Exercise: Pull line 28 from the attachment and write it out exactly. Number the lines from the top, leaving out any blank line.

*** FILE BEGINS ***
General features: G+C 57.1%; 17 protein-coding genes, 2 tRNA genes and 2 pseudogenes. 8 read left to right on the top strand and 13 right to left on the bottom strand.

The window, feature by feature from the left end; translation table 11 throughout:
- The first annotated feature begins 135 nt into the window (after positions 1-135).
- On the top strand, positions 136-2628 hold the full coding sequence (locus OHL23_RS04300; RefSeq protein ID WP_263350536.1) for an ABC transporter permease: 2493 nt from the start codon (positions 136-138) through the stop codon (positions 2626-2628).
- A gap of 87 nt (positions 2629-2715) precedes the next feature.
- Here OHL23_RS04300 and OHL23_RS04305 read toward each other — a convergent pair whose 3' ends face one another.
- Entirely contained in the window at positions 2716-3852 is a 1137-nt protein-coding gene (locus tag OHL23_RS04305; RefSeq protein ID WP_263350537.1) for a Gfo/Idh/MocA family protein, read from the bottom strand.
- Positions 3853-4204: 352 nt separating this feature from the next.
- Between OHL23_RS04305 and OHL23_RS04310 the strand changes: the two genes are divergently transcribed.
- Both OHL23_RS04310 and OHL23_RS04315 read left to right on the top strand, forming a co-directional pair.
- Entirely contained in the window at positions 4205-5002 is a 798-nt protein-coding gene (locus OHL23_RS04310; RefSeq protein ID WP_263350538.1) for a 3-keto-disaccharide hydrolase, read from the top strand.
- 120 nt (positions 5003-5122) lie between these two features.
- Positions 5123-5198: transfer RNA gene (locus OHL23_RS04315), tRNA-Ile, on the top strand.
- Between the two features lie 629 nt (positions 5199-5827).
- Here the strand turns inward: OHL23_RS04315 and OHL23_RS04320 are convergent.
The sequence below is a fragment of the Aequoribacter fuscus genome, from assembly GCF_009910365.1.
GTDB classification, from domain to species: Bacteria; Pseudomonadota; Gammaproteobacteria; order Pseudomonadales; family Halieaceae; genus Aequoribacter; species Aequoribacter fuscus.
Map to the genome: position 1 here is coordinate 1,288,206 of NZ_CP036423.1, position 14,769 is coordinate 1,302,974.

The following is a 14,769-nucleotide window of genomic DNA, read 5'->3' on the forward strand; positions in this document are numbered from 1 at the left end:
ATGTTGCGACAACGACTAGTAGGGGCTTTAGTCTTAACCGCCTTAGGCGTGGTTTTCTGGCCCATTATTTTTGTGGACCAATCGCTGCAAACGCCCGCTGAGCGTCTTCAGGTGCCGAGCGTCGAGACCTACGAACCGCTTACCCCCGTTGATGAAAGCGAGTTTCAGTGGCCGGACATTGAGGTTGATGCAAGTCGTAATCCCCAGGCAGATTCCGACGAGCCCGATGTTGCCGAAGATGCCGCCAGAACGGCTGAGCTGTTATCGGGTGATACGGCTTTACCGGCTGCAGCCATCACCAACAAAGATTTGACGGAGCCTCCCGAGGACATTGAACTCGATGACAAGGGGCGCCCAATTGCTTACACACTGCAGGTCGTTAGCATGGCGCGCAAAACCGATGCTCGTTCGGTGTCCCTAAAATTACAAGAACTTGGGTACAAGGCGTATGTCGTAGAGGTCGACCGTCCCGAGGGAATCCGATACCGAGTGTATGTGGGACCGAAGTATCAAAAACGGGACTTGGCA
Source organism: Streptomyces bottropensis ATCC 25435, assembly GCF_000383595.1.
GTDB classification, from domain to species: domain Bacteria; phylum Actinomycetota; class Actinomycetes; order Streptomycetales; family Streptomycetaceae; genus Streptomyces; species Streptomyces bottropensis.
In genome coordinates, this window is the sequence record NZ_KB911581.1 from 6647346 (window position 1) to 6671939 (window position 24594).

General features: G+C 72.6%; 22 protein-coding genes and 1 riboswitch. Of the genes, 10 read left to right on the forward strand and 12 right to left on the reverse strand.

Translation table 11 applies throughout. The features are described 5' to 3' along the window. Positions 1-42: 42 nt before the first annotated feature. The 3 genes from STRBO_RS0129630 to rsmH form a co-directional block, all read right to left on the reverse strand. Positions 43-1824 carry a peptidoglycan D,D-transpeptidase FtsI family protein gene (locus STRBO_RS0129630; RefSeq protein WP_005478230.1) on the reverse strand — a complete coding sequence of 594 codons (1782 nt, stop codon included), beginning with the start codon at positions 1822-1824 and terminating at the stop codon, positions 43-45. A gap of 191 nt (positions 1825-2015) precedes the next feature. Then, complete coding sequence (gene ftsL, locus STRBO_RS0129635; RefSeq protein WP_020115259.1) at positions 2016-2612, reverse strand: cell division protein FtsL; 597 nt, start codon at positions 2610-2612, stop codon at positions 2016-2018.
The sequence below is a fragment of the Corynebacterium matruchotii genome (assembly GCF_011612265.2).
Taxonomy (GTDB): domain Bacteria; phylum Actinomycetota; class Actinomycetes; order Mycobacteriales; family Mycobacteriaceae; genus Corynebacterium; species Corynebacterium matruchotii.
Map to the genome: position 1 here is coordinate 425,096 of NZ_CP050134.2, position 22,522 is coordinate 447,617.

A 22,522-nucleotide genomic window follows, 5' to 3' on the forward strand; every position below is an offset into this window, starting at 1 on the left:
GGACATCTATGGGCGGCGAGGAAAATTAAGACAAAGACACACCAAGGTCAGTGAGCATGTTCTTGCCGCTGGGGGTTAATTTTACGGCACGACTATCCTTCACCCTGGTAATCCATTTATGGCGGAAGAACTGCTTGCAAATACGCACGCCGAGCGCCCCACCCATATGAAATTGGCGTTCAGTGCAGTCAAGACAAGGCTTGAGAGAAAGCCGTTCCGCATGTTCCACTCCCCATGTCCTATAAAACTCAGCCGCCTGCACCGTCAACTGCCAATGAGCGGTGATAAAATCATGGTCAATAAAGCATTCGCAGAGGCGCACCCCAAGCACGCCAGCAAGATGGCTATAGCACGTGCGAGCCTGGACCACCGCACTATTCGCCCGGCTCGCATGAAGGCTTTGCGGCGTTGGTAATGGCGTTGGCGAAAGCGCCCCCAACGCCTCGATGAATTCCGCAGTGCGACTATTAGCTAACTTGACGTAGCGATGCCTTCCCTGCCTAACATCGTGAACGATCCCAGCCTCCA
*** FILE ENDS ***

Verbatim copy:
Map to the genome: position 1 here is coordinate 425,096 of NZ_CP050134.2, position 22,522 is coordinate 447,617.